The features that support the use of microorganisms for the production of recombinant proteins are their diversity, metabolic potential and the ability to adapt to different environmental conditions [12]. Bacteria are the most frequently selected microorganisms, especially Escherichia coli. The use of bacteria is cost-effective due to low production costs, easy manipulation in the genome, fast growth rate and the possibility of using many molecular methods enabling to work with them at the cellular and molecular level. Bacteria are ideal for the production of low molecular weight proteins that do not require post-translational modifications [37].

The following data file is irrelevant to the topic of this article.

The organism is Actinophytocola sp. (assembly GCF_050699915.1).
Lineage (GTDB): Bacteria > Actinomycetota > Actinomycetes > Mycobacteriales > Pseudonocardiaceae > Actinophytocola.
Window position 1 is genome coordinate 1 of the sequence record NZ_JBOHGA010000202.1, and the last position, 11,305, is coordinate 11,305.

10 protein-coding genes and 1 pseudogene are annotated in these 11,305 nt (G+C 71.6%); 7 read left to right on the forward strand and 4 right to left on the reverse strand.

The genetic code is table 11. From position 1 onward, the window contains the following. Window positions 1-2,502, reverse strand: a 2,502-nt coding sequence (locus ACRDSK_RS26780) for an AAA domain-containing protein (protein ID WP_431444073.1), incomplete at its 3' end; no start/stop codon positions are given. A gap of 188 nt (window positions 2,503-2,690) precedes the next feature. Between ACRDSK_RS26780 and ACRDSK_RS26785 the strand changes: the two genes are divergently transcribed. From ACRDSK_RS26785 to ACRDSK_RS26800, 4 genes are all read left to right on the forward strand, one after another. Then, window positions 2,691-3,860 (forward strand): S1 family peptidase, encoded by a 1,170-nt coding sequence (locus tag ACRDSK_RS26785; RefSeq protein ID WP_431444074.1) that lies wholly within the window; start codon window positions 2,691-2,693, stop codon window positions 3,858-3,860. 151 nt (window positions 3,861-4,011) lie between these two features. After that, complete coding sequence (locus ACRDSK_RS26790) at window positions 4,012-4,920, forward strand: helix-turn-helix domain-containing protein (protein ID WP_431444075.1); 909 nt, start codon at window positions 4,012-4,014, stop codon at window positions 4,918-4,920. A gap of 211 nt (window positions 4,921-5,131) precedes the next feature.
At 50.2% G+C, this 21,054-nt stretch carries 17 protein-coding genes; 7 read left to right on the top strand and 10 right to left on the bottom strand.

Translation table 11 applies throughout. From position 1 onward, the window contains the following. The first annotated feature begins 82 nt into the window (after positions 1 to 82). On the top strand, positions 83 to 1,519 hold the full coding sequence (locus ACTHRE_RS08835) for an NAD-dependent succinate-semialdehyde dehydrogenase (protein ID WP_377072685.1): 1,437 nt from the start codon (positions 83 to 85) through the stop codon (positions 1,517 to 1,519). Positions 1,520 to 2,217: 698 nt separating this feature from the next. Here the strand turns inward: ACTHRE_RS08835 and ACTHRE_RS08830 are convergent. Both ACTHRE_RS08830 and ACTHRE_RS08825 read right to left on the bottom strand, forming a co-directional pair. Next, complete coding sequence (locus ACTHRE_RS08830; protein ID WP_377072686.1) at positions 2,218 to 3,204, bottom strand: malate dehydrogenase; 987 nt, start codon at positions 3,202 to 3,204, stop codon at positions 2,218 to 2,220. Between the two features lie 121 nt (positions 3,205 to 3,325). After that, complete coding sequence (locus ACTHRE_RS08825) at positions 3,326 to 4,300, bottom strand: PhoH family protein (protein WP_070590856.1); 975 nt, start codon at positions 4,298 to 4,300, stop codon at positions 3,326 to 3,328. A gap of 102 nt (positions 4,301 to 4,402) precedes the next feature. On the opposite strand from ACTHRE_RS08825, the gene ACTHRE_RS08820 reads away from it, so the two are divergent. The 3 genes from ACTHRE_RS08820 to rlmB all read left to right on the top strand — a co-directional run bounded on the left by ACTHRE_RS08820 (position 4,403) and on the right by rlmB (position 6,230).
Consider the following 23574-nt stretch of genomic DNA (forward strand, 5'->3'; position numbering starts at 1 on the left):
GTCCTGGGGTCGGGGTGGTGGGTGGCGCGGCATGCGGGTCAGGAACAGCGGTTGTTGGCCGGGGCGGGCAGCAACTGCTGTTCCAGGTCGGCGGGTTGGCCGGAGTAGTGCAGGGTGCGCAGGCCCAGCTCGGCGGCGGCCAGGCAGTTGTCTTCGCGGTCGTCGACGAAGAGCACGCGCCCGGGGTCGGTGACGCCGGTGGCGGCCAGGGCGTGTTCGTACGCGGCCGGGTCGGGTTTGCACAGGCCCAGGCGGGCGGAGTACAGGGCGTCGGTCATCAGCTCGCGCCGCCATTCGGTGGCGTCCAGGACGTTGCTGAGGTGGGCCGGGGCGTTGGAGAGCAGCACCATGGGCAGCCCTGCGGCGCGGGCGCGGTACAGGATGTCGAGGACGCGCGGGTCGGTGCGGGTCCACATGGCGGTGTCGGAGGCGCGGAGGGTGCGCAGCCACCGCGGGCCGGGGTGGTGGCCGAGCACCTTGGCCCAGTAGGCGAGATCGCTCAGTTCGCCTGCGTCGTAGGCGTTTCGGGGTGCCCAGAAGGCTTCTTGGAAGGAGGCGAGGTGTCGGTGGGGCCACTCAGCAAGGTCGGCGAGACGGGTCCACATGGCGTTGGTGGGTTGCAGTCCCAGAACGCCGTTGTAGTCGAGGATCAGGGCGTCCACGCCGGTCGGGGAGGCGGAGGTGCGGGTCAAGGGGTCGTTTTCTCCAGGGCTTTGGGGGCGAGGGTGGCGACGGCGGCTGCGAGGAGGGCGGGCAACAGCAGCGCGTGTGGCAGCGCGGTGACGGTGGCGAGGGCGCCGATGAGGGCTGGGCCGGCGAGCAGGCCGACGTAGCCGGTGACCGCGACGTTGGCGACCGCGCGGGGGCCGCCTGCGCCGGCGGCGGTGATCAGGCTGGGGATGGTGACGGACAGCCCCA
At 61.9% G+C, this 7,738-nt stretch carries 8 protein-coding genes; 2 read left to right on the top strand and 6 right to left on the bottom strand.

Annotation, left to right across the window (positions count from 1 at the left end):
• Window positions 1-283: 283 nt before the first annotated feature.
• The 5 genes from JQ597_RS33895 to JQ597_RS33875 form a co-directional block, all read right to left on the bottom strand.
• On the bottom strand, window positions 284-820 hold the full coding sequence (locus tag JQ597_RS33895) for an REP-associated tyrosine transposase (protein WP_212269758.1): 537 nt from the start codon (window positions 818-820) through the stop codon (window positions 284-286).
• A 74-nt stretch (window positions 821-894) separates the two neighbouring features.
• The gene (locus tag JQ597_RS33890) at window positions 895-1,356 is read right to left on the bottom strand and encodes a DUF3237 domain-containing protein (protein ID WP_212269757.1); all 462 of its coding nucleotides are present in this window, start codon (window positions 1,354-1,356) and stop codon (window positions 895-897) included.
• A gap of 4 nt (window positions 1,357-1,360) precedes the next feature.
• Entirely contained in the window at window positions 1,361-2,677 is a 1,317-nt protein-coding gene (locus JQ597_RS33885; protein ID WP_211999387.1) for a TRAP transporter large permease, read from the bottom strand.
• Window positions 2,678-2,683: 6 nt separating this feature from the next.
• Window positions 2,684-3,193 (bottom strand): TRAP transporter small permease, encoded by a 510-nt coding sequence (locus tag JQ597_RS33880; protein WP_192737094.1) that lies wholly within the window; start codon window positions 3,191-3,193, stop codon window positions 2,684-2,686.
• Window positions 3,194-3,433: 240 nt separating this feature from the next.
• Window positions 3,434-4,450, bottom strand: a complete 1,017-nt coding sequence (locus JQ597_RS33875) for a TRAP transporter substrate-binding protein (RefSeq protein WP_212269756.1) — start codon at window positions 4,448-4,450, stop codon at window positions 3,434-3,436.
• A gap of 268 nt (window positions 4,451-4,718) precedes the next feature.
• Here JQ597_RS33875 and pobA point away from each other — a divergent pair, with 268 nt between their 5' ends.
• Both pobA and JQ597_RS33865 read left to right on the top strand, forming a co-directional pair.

Bacteria of the species E. coli strains are the most frequently the microbes of choice used for a large-scale production of proteins due to the well-known genome sequence, the best-defined transcription and translation system, the large selection of promoters described, the ease of genetic manipulation and the well-known metabolic and regulation pathways [23, 36]. About 30% of proteins with therapeutic properties, approved for use by the FDA, are produced in this host [3]. A high level of protein expression can be obtained in E. coli strains, by applying strong promoters. Moreover, E. coli can accumulate recombinant proteins in an amount of up to 80% of its dry matter, and is characterized by the ability to survive in various environmental conditions [15]. These bacteria multiply quickly on relatively inexpensive substrates, and the large-scale recombinant protein synthesis process in bioreactors has been well studies and described [59]. Currently, the K-12 E. coli strain and its derivatives [49, 75] are routinely used in production. Despite the use of E. coli strains as the system of choice, these microorganisms are not free from disadvantages affecting production processes. E. coli contains lipopolysaccharide (LPS endotoxin), for which reason the proteins obtained in this system need to be specially purified, so that they could be used in the production of biopharmaceuticals applied in human and animal therapy [78]. After entering the bloodstream, bacterial endotoxins can cause fever, hypotension, respiratory failure, endotoxic shock and ultimately sepsis. Therefore, many methods have been developed to remove endotoxins from recombinant protein preparations [45]. In addition, the overexpression of recombinant proteins in E. coli can lead to the formation of inactive, insoluble aggregates called inclusion bodies (IBs). One of the methods to avoid or reduce the production of IB is to lower the temperature or change the culture conditions, which will cause both an increase in protein expression and will affect its solubility [23].